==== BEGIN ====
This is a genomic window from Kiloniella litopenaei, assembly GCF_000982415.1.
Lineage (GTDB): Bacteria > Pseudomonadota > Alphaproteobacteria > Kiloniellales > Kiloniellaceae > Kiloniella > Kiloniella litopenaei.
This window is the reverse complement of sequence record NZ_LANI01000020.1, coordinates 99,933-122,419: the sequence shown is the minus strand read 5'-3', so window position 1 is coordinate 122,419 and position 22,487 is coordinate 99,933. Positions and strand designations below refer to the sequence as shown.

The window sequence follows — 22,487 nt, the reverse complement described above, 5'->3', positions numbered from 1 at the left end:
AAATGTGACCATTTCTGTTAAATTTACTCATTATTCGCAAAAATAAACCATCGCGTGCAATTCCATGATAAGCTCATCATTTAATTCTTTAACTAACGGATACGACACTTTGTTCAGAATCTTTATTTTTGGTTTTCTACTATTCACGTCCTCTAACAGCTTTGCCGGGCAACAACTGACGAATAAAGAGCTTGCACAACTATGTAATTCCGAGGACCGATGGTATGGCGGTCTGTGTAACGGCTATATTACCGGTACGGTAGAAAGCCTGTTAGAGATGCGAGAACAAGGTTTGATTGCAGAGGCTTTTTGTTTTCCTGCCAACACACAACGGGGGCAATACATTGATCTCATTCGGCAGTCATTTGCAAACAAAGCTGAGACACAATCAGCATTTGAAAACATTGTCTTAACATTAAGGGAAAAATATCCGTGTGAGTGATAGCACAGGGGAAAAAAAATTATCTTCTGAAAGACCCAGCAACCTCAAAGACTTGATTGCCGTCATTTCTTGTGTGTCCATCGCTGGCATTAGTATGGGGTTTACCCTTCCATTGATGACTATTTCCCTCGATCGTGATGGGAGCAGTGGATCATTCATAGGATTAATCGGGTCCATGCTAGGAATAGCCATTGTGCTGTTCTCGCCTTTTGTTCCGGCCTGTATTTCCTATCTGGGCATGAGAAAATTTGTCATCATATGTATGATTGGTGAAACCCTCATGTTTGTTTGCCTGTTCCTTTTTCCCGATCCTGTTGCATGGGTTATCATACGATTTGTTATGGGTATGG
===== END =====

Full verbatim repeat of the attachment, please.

This is a genomic window from Kiloniella litopenaei, assembly GCF_000982415.1.
Lineage (GTDB): Bacteria > Pseudomonadota > Alphaproteobacteria > Kiloniellales > Kiloniellaceae > Kiloniella > Kiloniella litopenaei.
This window is the reverse complement of sequence record NZ_LANI01000020.1, coordinates 99,933-122,419: the sequence shown is the minus strand read 5'-3', so window position 1 is coordinate 122,419 and position 22,487 is coordinate 99,933. Positions and strand designations below refer to the sequence as shown.

The window sequence follows — 22,487 nt, the reverse complement described above, 5'->3', positions numbered from 1 at the left end:
AAATGTGACCATTTCTGTTAAATTTACTCATTATTCGCAAAAATAAACCATCGCGTGCAATTCCATGATAAGCTCATCATTTAATTCTTTAACTAACGGATACGACACTTTGTTCAGAATCTTTATTTTTGGTTTTCTACTATTCACGTCCTCTAACAGCTTTGCCGGGCAACAACTGACGAATAAAGAGCTTGCACAACTATGTAATTCCGAGGACCGATGGTATGGCGGTCTGTGTAACGGCTATATTACCGGTACGGTAGAAAGCCTGTTAGAGATGCGAGAACAAGGTTTGATTGCAGAGGCTTTTTGTTTTCCTGCCAACACACAACGGGGGCAATACATTGATCTCATTCGGCAGTCATTTGCAAACAAAGCTGAGACACAATCAGCATTTGAAAACATTGTCTTAACATTAAGGGAAAAATATCCGTGTGAGTGATAGCACAGGGGAAAAAAAATTATCTTCTGAAAGACCCAGCAACCTCAAAGACTTGATTGCCGTCATTTCTTGTGTGTCCATCGCTGGCATTAGTATGGGGTTTACCCTTCCATTGATGACTATTTCCCTCGATCGTGATGGGAGCAGTGGATCATTCATAGGATTAATCGGGTCCATGCTAGGAATAGCCATTGTGCTGTTCTCGCCTTTTGTTCCGGCCTGTATTTCCTATCTGGGCATGAGAAAATTTGTCATCATATGTATGATTGGTGAAACCCTCATGTTTGTTTGCCTGTTCCTTTTTCCCGATCCTGTTGCATGGGTTATCATACGATTTGTTATGGGTATGG